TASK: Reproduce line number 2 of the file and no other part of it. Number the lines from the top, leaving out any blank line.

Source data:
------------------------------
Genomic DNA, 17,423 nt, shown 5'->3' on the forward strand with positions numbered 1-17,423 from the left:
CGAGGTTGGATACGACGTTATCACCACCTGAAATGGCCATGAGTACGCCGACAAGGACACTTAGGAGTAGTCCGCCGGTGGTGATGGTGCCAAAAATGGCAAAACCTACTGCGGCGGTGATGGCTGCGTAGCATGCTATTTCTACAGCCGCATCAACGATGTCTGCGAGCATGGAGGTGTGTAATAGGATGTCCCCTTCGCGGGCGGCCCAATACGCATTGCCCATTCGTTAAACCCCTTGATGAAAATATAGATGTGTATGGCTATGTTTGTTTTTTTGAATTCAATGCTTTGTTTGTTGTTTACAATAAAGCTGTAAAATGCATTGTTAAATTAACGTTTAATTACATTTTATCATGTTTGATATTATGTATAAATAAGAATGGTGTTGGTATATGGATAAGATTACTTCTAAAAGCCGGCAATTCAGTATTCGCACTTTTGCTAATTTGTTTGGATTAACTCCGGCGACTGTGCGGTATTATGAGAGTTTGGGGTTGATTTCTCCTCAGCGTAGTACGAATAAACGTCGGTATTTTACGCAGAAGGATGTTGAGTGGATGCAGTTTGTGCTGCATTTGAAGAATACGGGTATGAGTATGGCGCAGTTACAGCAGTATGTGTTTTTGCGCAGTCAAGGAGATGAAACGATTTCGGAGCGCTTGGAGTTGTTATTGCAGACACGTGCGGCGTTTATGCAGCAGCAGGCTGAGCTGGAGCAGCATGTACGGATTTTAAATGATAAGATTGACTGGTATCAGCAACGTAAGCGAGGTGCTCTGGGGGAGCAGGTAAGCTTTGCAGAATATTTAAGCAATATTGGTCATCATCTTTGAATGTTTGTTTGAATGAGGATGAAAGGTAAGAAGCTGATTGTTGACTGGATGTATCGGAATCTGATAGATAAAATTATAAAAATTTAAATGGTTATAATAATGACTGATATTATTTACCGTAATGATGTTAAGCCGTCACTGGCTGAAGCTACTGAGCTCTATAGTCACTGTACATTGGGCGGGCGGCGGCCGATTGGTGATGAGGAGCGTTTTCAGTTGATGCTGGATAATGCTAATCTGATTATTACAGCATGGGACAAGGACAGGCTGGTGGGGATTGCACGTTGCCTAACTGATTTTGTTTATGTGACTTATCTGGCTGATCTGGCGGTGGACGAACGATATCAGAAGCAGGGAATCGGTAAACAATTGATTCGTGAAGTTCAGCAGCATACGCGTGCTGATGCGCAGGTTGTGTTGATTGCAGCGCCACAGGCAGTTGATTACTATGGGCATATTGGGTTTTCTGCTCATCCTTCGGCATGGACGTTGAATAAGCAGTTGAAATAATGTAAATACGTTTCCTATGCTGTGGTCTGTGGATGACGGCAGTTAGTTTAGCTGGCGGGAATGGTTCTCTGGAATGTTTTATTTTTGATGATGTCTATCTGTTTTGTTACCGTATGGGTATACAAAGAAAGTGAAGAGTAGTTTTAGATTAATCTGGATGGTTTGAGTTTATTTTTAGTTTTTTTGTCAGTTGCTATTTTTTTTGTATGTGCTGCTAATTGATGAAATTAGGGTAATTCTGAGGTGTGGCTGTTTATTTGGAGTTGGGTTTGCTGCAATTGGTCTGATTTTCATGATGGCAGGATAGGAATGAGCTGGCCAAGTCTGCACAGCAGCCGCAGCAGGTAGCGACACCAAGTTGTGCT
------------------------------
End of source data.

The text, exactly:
CGAGGTTGGATACGACGTTATCACCACCTGAAATGGCCATGAGTACGCCGACAAGGACACTTAGGAGTAGTCCGCCGGTGGTGATGGTGCCAAAAATGGCAAAACCTACTGCGGCGGTGATGGCTGCGTAGCATGCTATTTCTACAGCCGCATCAACGATGTCTGCGAGCATGGAGGTGTGTAATAGGATGTCCCCTTCGCGGGCGGCCCAATACGCATTGCCCATTCGTTAAACCCCTTGATGAAAATATAGATGTGTATGGCTATGTTTGTTTTTTTGAATTCAATGCTTTGTTTGTTGTTTACAATAAAGCTGTAAAATGCATTGTTAAATTAACGTTTAATTACATTTTATCATGTTTGATATTATGTATAAATAAGAATGGTGTTGGTATATGGATAAGATTACTTCTAAAAGCCGGCAATTCAGTATTCGCACTTTTGCTAATTTGTTTGGATTAACTCCGGCGACTGTGCGGTATTATGAGAGTTTGGGGTTGATTTCTCCTCAGCGTAGTACGAATAAACGTCGGTATTTTACGCAGAAGGATGTTGAGTGGATGCAGTTTGTGCTGCATTTGAAGAATACGGGTATGAGTATGGCGCAGTTACAGCAGTATGTGTTTTTGCGCAGTCAAGGAGATGAAACGATTTCGGAGCGCTTGGAGTTGTTATTGCAGACACGTGCGGCGTTTATGCAGCAGCAGGCTGAGCTGGAGCAGCATGTACGGATTTTAAATGATAAGATTGACTGGTATCAGCAACGTAAGCGAGGTGCTCTGGGGGAGCAGGTAAGCTTTGCAGAATATTTAAGCAATATTGGTCATCATCTTTGAATGTTTGTTTGAATGAGGATGAAAGGTAAGAAGCTGATTGTTGACTGGATGTATCGGAATCTGATAGATAAAATTATAAAAATTTAAATGGTTATAATAATGACTGATATTATTTACCGTAATGATGTTAAGCCGTCACTGGCTGAAGCTACTGAGCTCTATAGTCACTGTACATTGGGCGGGCGGCGGCCGATTGGTGATGAGGAGCGTTTTCAGTTGATGCTGGATAATGCTAATCTGATTATTACAGCATGGGACAAGGACAGGCTGGTGGGGATTGCACGTTGCCTAACTGATTTTGTTTATGTGACTTATCTGGCTGATCTGGCGGTGGACGAACGATATCAGAAGCAGGGAATCGGTAAACAATTGATTCGTGAAGTTCAGCAGCATACGCGTGCTGATGCGCAGGTTGTGTTGATTGCAGCGCCACAGGCAGTTGATTACTATGGGCATATTGGGTTTTCTGCTCATCCTTCGGCATGGACGTTGAATAAGCAGTTGAAATAATGTAAATACGTTTCCTATGCTGTGGTCTGTGGATGACGGCAGTTAGTTTAGCTGGCGGGAATGGTTCTCTGGAATGTTTTATTTTTGATGATGTCTATCTGTTTTGTTACCGTATGGGTATACAAAGAAAGTGAAGAGTAGTTTTAGATTAATCTGGATGGTTTGAGTTTATTTTTAGTTTTTTTGTCAGTTGCTATTTTTTTTGTATGTGCTGCTAATTGATGAAATTAGGGTAATTCTGAGGTGTGGCTGTTTATTTGGAGTTGGGTTTGCTGCAATTGGTCTGATTTTCATGATGGCAGGATAGGAATGAGCTGGCCAAGTCTGCACAGCAGCCGCAGCAGGTAGCGACACCAAGTTGTGCT